The Agility of the Young Assignee Workforce Improves Productivity

With technology changing faster than many of us can adapt to it, the capability to move with the new changes happening in business, the workforce, the global market, and government regulations is a factor for survival. Agility will become the new normal, and is fast becoming a core value that numerous organizations are embracing.

Agility means creating change and it requires innovation like developing new products, creating new sales channels, reducing product development time, and customizing production for smaller market segments.

Those who cannot adapt will fall by the wayside. The once formidable traditional industries like banking, hotel, and retail face serious challenges from innovators in the rising and dominant sectors like fintech, ride-sharing, and ecommerce.

However, the idea of enough structure, but not too much, drives agile managers to keep asking the question, “How little structure can I get away with?” Too much structure stifles creativity. Too little structure breeds inefficiency.

The question for global mobility managers is where to strike a balance and how fast they need to adapt, “How agile do I need to be? And how do I become agile?”

Global mobility managers can take their cue from the young assignee workforce who comes from the millennial and the zentennial generations and see agile development and management in the way they work and run their businesses. Millennials are in their early thirties to late forties, while their professional siblings, the zentennials or Gen Z, are in their early to mid-20’s.

These assignees do not just adapt to and survive change; they actually thrive on it and demand that it happens. It’s not just because of the short 8-second attention span that most people — notably senior managers — tend to blame. Millennials and Gen Z grew up in a world that is constantly shifting, where products, services, policies, rules, and even geographical locations seem to be in a state of flux.

Think of it this way: if the GenXers and the Baby Boomers liken their career to building a structure on solid rock, millennials and Gen Z see it as an ocean-going vessel that rides the waves to get from one island to another.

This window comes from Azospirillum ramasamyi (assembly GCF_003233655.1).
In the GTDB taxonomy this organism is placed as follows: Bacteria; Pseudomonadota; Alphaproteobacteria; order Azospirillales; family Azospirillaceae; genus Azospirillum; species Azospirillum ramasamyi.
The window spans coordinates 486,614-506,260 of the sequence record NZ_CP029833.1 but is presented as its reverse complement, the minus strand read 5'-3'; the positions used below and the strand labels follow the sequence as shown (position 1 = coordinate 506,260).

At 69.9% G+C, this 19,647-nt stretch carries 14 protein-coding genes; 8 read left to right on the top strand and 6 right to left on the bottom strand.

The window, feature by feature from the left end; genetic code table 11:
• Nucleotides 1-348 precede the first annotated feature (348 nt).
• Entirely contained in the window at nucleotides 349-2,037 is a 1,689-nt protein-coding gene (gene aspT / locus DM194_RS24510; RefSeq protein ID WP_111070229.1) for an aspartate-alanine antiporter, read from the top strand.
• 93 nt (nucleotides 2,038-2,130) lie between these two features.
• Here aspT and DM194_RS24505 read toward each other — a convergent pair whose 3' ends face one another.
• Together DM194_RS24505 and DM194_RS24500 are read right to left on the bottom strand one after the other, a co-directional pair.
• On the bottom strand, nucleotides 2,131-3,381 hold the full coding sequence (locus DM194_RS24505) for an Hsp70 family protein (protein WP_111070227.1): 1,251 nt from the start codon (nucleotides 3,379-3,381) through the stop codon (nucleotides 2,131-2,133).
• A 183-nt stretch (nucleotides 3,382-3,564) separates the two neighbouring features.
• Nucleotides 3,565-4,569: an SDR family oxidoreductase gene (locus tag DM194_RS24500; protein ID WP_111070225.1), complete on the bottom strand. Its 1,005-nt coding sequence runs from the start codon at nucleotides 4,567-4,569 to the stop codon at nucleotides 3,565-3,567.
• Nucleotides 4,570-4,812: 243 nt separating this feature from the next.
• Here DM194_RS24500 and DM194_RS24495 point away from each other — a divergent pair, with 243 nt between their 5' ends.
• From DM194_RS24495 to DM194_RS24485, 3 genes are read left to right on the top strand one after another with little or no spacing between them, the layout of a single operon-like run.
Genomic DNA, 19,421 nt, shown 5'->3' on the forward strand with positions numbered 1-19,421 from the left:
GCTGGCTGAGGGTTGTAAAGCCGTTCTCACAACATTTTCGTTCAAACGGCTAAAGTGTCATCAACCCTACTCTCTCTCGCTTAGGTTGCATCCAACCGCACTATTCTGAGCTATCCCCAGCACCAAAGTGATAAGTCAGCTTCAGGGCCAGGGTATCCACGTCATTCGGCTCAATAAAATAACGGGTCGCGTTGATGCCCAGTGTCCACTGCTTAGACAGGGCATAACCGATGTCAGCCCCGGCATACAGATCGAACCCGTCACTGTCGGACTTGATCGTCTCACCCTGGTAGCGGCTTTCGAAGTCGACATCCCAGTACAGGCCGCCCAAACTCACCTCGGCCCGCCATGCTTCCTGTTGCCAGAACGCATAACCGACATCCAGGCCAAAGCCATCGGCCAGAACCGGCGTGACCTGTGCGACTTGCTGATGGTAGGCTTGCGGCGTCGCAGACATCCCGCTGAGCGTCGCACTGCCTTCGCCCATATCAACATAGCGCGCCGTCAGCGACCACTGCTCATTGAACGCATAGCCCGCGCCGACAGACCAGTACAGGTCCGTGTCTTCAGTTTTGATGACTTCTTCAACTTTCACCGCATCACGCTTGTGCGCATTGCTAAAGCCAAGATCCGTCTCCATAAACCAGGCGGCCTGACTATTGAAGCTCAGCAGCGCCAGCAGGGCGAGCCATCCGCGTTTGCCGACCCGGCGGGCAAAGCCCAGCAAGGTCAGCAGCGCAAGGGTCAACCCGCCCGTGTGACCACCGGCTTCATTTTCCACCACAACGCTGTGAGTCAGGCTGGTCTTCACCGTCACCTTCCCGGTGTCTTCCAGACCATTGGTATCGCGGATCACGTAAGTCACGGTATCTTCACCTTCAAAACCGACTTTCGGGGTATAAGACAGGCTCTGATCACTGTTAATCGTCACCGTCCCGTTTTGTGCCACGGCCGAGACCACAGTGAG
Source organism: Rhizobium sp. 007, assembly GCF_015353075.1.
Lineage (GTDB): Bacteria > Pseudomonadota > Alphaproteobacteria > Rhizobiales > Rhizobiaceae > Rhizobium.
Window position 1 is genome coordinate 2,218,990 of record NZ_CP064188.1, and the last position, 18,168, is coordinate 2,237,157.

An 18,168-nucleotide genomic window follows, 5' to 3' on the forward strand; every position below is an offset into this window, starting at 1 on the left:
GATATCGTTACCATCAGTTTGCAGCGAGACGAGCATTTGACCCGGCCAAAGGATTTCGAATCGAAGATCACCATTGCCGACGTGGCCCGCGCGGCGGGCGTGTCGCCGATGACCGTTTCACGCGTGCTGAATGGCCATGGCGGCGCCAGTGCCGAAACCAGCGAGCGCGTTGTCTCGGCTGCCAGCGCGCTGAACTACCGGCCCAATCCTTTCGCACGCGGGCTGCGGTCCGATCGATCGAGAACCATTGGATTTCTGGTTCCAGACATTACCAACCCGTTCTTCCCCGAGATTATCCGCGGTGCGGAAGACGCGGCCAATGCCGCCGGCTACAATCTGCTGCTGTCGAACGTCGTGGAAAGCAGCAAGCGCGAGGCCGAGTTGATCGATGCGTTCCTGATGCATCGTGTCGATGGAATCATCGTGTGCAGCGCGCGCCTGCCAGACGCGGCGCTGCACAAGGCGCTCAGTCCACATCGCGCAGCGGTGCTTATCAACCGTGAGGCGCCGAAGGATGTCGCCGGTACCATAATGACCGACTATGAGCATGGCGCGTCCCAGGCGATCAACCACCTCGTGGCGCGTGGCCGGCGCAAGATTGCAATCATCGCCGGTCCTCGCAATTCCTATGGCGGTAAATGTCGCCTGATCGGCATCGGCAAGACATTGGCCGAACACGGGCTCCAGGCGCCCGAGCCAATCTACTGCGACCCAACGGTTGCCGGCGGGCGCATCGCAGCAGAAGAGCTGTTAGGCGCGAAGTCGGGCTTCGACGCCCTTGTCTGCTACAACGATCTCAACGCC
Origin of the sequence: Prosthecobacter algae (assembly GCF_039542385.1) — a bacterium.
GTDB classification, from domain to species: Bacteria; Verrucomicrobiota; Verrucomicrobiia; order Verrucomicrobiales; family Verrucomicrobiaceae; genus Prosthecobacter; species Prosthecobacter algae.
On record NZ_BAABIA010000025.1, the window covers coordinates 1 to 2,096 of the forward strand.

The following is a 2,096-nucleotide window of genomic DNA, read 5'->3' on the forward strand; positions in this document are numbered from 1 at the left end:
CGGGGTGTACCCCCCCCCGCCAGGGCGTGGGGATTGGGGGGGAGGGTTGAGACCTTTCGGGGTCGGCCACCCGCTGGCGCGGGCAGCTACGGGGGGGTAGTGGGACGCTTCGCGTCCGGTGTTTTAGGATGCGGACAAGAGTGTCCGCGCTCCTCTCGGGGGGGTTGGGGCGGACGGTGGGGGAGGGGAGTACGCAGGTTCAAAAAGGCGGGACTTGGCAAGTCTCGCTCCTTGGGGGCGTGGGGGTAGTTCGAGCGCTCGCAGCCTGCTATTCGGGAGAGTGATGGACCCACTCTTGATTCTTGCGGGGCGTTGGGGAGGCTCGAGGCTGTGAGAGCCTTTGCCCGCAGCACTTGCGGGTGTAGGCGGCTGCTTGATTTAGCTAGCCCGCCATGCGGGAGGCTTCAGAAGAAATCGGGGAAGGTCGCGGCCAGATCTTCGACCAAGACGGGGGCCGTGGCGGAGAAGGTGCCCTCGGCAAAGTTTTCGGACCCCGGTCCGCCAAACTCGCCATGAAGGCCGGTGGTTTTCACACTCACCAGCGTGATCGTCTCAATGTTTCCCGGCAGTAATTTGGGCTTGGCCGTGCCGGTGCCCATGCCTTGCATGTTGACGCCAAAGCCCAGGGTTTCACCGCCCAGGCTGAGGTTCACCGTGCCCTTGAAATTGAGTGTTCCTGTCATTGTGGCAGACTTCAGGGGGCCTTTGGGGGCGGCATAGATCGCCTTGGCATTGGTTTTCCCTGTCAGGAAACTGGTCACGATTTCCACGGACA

According to Talent Culture, this young workforce has always seen itself as a mobile workforce. Mobility is the norm, not the exception. It applies to the way they make decisions, choose their companies, relocate their homes, and explore options in their career. They know that they will always be moving around.

Experience is a currency that they value. That’s why they are always eager to learn. At this point, it might be wise to re-examine old preconceptions that claim these generations are entitled or lazy. That they can shift from one business model to another, navigate the next social media network site, and immediately grasp the application of tech solutions just off the pipeline reveals a spirit that is willing to explore, as well as a mind that is willing to inquire.

The young assignee workforce also sees global mobility as a series of stepping stones to a career that they want to find fulfillment in. They just do not want to return home after a two-year stint in Northern California, for example, but will eagerly apply for the next assignment perhaps in another U.S. state.

They can forego the traditional longer expatriate assignments for shorter project-based work arrangements that will give them the opportunity to breeze through several regions in Europe in less than a year.

All that means is that they will have to develop the skills, the smarts, and the energy to learn all they can possibly learn about these destinations of employment.

The culture of the city or region, the language, the business etiquette, the government rules and regulations, the national policies that can impact their company and work. Learning all that within a short period of time and applying it to one’s work everyday suggests an extraordinary capacity to adapt and continually learn.

So how fast do global mobility managers have to be to keep up with the times, and their young charges? Forget the so-called limitations of age, and the boundaries of job descriptions. Rather get an inside look at how the young workforce is moving with the changes and making it work for them, and then — in their own mature way — create the parameters that will enhance their agility.